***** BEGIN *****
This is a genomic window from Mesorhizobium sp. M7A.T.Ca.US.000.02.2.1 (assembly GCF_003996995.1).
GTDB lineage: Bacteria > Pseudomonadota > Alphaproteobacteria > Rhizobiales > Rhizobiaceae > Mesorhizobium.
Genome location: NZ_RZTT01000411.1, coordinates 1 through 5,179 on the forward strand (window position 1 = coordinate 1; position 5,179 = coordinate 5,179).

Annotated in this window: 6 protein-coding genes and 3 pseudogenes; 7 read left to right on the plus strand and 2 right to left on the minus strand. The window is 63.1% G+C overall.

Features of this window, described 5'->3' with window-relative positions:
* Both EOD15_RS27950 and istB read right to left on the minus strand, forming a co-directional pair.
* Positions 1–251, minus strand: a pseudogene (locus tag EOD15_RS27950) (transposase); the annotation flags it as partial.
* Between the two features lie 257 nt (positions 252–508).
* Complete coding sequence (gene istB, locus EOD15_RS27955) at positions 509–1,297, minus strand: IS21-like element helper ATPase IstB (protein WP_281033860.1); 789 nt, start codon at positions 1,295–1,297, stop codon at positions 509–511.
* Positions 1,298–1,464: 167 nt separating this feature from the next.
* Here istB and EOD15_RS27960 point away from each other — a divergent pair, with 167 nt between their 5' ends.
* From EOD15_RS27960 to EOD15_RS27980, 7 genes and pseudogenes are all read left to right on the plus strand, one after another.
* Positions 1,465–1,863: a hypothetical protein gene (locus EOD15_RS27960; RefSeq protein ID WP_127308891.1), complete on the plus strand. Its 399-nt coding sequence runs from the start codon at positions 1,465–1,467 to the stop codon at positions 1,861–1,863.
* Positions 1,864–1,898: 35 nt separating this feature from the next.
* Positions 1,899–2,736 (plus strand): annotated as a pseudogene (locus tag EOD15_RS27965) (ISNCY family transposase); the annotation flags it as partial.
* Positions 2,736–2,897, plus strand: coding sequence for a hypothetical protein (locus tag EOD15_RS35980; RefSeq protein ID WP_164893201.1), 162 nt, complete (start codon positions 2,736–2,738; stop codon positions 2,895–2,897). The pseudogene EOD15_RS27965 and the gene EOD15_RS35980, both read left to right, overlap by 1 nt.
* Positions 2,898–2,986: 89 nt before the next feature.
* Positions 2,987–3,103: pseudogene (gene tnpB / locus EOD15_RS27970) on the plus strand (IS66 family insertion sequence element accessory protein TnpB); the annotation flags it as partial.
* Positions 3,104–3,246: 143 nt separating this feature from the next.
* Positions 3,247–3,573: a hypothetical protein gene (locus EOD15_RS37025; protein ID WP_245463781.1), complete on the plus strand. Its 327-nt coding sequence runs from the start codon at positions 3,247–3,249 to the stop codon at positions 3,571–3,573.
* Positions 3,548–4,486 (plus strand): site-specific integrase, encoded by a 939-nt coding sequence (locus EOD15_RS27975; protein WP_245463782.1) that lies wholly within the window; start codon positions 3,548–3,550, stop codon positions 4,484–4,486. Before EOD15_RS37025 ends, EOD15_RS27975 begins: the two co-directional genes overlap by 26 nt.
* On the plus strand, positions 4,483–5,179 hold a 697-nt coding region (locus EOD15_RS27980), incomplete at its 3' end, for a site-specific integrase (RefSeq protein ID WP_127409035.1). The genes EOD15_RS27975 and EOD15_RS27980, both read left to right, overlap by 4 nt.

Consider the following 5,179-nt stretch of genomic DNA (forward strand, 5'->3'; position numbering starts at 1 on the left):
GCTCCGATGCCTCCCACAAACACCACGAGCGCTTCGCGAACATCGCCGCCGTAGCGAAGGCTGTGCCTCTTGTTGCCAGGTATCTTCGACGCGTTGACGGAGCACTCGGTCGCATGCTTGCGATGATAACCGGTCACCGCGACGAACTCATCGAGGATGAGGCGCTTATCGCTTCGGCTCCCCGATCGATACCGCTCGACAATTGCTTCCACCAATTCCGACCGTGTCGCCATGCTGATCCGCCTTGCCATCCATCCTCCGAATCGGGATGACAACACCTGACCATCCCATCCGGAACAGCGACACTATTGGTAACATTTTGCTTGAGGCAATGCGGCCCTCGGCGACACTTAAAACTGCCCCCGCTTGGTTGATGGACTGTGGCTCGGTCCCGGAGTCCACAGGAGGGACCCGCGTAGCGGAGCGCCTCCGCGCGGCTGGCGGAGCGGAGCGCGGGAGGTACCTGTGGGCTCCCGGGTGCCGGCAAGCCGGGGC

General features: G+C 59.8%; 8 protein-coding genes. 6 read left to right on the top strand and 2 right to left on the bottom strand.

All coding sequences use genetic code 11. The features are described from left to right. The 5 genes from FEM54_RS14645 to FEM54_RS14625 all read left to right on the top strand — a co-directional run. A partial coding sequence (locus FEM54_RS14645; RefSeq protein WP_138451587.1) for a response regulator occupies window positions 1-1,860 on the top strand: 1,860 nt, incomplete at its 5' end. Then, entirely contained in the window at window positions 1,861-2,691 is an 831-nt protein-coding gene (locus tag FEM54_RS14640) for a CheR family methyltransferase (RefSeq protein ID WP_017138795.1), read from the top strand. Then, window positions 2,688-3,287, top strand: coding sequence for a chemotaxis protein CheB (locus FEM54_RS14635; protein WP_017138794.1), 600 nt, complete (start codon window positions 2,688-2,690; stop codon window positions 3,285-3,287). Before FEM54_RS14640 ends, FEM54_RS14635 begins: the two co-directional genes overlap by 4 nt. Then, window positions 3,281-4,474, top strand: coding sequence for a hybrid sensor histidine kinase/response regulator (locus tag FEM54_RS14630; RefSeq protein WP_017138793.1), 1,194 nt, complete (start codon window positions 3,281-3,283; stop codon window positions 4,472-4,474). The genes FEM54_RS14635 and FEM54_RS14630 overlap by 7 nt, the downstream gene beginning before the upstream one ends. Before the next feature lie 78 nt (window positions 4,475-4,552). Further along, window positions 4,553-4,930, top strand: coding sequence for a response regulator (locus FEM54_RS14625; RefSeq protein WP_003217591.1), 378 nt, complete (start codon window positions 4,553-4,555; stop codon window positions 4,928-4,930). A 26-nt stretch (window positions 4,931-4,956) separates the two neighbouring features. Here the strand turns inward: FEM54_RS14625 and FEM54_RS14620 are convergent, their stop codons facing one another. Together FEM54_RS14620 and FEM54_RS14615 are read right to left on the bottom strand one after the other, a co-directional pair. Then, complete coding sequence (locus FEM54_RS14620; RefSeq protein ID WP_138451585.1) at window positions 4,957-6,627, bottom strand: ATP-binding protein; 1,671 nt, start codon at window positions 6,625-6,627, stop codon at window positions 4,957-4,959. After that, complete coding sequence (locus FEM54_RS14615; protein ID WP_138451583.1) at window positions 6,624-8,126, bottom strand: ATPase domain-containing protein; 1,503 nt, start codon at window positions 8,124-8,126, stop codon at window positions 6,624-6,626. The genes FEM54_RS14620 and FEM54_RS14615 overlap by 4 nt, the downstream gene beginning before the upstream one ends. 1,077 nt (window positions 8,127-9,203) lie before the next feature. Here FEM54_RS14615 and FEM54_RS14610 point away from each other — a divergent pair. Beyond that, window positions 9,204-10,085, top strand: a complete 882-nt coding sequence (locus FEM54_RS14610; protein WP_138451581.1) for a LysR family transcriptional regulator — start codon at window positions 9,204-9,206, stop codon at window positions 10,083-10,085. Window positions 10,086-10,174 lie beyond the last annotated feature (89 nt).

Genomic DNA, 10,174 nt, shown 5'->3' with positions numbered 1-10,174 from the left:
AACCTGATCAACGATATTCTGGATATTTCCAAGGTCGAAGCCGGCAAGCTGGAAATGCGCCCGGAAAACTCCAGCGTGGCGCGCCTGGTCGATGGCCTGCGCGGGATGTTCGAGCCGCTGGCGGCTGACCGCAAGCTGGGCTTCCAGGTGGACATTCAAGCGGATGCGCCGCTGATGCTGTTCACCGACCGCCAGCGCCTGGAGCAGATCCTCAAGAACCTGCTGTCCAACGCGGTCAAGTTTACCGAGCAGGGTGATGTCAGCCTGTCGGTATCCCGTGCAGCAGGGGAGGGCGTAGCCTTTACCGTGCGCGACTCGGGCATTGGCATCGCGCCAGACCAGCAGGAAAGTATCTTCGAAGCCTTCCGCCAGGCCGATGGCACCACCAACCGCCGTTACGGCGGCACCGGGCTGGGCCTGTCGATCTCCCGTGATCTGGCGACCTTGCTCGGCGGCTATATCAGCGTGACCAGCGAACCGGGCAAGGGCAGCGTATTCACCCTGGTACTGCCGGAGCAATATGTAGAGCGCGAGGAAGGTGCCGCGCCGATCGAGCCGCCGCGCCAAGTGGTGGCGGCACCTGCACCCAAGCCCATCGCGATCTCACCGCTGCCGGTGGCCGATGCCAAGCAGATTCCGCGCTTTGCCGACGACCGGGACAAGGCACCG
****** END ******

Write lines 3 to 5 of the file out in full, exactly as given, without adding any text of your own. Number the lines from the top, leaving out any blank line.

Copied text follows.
Genome location: NZ_RZTT01000411.1, coordinates 1 through 5,179 on the forward strand (window position 1 = coordinate 1; position 5,179 = coordinate 5,179).

Annotated in this window: 6 protein-coding genes and 3 pseudogenes; 7 read left to right on the plus strand and 2 right to left on the minus strand. The window is 63.1% G+C overall.

Features of this window, described 5'->3' with window-relative positions: